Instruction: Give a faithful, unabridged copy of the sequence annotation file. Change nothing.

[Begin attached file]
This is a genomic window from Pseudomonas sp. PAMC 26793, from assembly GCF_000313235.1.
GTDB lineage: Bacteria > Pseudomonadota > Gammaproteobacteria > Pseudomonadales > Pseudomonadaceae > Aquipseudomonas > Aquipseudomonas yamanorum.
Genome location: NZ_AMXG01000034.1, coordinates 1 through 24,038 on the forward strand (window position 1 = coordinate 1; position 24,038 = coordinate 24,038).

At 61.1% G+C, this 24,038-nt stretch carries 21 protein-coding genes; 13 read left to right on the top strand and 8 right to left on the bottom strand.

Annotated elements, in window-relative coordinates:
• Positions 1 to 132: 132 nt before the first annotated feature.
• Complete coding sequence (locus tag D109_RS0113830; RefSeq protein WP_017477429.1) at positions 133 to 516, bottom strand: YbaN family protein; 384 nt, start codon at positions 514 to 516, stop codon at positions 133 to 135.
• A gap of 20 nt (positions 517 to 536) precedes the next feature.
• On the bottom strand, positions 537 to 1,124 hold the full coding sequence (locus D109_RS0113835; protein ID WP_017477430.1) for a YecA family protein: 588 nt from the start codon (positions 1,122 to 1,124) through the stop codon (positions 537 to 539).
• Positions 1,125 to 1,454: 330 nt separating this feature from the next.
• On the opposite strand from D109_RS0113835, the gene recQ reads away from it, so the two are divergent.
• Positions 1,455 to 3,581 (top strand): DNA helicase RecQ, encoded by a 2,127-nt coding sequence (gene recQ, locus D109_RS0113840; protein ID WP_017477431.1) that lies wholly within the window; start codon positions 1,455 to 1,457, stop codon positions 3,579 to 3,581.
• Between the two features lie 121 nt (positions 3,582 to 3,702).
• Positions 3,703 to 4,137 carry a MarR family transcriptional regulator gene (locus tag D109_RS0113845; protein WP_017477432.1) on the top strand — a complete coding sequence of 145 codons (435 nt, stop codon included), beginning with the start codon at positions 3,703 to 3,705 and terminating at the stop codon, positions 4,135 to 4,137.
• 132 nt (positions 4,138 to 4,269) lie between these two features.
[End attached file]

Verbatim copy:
This is a genomic window from Pseudomonas sp. PAMC 26793, from assembly GCF_000313235.1.
GTDB lineage: Bacteria > Pseudomonadota > Gammaproteobacteria > Pseudomonadales > Pseudomonadaceae > Aquipseudomonas > Aquipseudomonas yamanorum.
Genome location: NZ_AMXG01000034.1, coordinates 1 through 24,038 on the forward strand (window position 1 = coordinate 1; position 24,038 = coordinate 24,038).

At 61.1% G+C, this 24,038-nt stretch carries 21 protein-coding genes; 13 read left to right on the top strand and 8 right to left on the bottom strand.

Annotated elements, in window-relative coordinates:
• Positions 1 to 132: 132 nt before the first annotated feature.
• Complete coding sequence (locus tag D109_RS0113830; RefSeq protein WP_017477429.1) at positions 133 to 516, bottom strand: YbaN family protein; 384 nt, start codon at positions 514 to 516, stop codon at positions 133 to 135.
• A gap of 20 nt (positions 517 to 536) precedes the next feature.
• On the bottom strand, positions 537 to 1,124 hold the full coding sequence (locus D109_RS0113835; protein ID WP_017477430.1) for a YecA family protein: 588 nt from the start codon (positions 1,122 to 1,124) through the stop codon (positions 537 to 539).
• Positions 1,125 to 1,454: 330 nt separating this feature from the next.
• On the opposite strand from D109_RS0113835, the gene recQ reads away from it, so the two are divergent.
• Positions 1,455 to 3,581 (top strand): DNA helicase RecQ, encoded by a 2,127-nt coding sequence (gene recQ, locus D109_RS0113840; protein ID WP_017477431.1) that lies wholly within the window; start codon positions 1,455 to 1,457, stop codon positions 3,579 to 3,581.
• Between the two features lie 121 nt (positions 3,582 to 3,702).
• Positions 3,703 to 4,137 carry a MarR family transcriptional regulator gene (locus tag D109_RS0113845; protein WP_017477432.1) on the top strand — a complete coding sequence of 145 codons (435 nt, stop codon included), beginning with the start codon at positions 3,703 to 3,705 and terminating at the stop codon, positions 4,135 to 4,137.
• 132 nt (positions 4,138 to 4,269) lie between these two features.